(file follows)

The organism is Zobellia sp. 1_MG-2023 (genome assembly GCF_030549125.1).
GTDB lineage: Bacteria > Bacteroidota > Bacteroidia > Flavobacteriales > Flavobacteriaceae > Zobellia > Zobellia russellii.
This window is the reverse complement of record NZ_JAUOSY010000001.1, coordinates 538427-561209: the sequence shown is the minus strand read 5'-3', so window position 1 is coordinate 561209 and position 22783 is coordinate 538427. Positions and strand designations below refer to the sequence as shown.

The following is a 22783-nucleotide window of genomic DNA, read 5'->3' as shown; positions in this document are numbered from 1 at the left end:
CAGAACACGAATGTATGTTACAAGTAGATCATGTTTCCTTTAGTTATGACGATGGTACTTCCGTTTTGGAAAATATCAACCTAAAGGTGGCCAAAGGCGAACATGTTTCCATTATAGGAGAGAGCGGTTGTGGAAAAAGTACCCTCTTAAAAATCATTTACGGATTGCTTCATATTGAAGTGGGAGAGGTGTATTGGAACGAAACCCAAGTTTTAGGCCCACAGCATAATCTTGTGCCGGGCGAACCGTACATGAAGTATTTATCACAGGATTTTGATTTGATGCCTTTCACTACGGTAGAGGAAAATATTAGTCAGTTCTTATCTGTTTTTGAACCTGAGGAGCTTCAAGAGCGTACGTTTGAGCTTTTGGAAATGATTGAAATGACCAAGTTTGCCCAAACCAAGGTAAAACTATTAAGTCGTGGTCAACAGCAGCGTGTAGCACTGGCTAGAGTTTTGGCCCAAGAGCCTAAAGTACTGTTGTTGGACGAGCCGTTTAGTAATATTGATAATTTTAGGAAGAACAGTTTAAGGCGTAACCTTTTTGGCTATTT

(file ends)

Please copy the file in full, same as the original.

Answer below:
The organism is Zobellia sp. 1_MG-2023 (genome assembly GCF_030549125.1).
GTDB lineage: Bacteria > Bacteroidota > Bacteroidia > Flavobacteriales > Flavobacteriaceae > Zobellia > Zobellia russellii.
This window is the reverse complement of record NZ_JAUOSY010000001.1, coordinates 538427-561209: the sequence shown is the minus strand read 5'-3', so window position 1 is coordinate 561209 and position 22783 is coordinate 538427. Positions and strand designations below refer to the sequence as shown.

The following is a 22783-nucleotide window of genomic DNA, read 5'->3' as shown; positions in this document are numbered from 1 at the left end:
CAGAACACGAATGTATGTTACAAGTAGATCATGTTTCCTTTAGTTATGACGATGGTACTTCCGTTTTGGAAAATATCAACCTAAAGGTGGCCAAAGGCGAACATGTTTCCATTATAGGAGAGAGCGGTTGTGGAAAAAGTACCCTCTTAAAAATCATTTACGGATTGCTTCATATTGAAGTGGGAGAGGTGTATTGGAACGAAACCCAAGTTTTAGGCCCACAGCATAATCTTGTGCCGGGCGAACCGTACATGAAGTATTTATCACAGGATTTTGATTTGATGCCTTTCACTACGGTAGAGGAAAATATTAGTCAGTTCTTATCTGTTTTTGAACCTGAGGAGCTTCAAGAGCGTACGTTTGAGCTTTTGGAAATGATTGAAATGACCAAGTTTGCCCAAACCAAGGTAAAACTATTAAGTCGTGGTCAACAGCAGCGTGTAGCACTGGCTAGAGTTTTGGCCCAAGAGCCTAAAGTACTGTTGTTGGACGAGCCGTTTAGTAATATTGATAATTTTAGGAAGAACAGTTTAAGGCGTAACCTTTTTGGCTATTT